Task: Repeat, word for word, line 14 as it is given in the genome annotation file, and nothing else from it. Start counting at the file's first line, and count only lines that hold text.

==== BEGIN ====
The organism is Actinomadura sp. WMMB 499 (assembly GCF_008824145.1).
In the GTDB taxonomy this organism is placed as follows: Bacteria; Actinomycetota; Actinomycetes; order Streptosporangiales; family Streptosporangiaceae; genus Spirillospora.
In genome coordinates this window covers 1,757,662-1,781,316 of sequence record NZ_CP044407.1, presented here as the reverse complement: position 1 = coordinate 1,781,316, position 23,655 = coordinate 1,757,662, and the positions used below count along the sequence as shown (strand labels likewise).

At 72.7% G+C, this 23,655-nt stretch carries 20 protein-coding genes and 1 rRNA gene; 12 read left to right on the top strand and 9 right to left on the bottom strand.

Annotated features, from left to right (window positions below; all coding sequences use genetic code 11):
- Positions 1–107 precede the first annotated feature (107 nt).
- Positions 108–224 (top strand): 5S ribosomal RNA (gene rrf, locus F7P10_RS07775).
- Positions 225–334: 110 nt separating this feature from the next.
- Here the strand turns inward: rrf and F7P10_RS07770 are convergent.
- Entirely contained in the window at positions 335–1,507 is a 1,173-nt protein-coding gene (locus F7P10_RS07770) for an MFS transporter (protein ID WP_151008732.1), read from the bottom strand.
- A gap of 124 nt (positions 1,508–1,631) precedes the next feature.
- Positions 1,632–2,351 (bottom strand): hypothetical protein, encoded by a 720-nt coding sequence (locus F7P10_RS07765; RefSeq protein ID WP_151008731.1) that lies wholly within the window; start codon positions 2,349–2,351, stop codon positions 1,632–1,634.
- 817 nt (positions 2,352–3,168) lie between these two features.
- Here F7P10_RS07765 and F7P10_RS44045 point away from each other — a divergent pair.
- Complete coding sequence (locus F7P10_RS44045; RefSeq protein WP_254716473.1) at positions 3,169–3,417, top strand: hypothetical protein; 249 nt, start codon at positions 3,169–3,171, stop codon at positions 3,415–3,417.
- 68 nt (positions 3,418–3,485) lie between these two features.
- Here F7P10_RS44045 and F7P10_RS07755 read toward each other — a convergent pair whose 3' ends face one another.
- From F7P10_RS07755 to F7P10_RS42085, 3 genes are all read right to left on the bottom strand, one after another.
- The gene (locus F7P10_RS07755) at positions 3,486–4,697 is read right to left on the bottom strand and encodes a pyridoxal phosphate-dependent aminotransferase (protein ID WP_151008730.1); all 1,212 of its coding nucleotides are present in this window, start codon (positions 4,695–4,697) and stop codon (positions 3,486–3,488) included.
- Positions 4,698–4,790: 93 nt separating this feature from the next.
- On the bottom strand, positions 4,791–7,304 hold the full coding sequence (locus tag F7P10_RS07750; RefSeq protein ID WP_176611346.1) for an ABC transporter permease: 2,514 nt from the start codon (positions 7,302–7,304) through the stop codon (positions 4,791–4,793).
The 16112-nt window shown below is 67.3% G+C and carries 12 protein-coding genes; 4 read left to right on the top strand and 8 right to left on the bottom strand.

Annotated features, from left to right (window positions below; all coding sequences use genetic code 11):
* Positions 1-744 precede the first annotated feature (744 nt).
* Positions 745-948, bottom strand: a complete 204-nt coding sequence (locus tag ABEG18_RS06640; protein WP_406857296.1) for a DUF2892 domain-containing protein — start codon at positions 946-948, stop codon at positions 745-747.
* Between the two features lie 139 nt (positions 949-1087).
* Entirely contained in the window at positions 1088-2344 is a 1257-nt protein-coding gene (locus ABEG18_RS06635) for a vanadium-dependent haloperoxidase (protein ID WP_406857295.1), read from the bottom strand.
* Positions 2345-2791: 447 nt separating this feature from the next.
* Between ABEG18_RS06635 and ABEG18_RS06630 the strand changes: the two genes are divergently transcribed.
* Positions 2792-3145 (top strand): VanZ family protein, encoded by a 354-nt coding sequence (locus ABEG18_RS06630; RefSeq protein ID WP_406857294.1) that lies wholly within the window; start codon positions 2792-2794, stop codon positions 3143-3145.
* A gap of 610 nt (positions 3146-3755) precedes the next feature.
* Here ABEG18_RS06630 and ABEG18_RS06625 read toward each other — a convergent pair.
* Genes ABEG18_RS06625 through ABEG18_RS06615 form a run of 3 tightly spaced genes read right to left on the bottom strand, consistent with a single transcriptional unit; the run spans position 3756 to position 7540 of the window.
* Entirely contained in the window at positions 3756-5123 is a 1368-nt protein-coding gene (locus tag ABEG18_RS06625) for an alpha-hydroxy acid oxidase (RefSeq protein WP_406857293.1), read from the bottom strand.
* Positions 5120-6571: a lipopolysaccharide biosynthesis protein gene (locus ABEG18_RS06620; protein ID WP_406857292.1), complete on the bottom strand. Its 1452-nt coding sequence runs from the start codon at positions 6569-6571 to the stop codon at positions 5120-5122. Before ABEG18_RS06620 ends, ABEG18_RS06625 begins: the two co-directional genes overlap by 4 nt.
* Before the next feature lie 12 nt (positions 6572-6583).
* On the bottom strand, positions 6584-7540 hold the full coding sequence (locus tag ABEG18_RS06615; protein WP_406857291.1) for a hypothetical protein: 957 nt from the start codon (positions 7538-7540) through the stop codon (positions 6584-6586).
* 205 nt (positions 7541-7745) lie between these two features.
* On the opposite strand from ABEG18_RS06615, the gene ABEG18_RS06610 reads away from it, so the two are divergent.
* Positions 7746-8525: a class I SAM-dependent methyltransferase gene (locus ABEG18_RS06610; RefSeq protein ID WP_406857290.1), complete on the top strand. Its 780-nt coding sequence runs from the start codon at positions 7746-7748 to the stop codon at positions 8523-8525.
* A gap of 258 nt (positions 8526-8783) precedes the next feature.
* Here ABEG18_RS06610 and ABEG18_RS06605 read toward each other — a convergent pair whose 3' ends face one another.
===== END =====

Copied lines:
- Here F7P10_RS07765 and F7P10_RS44045 point away from each other — a divergent pair.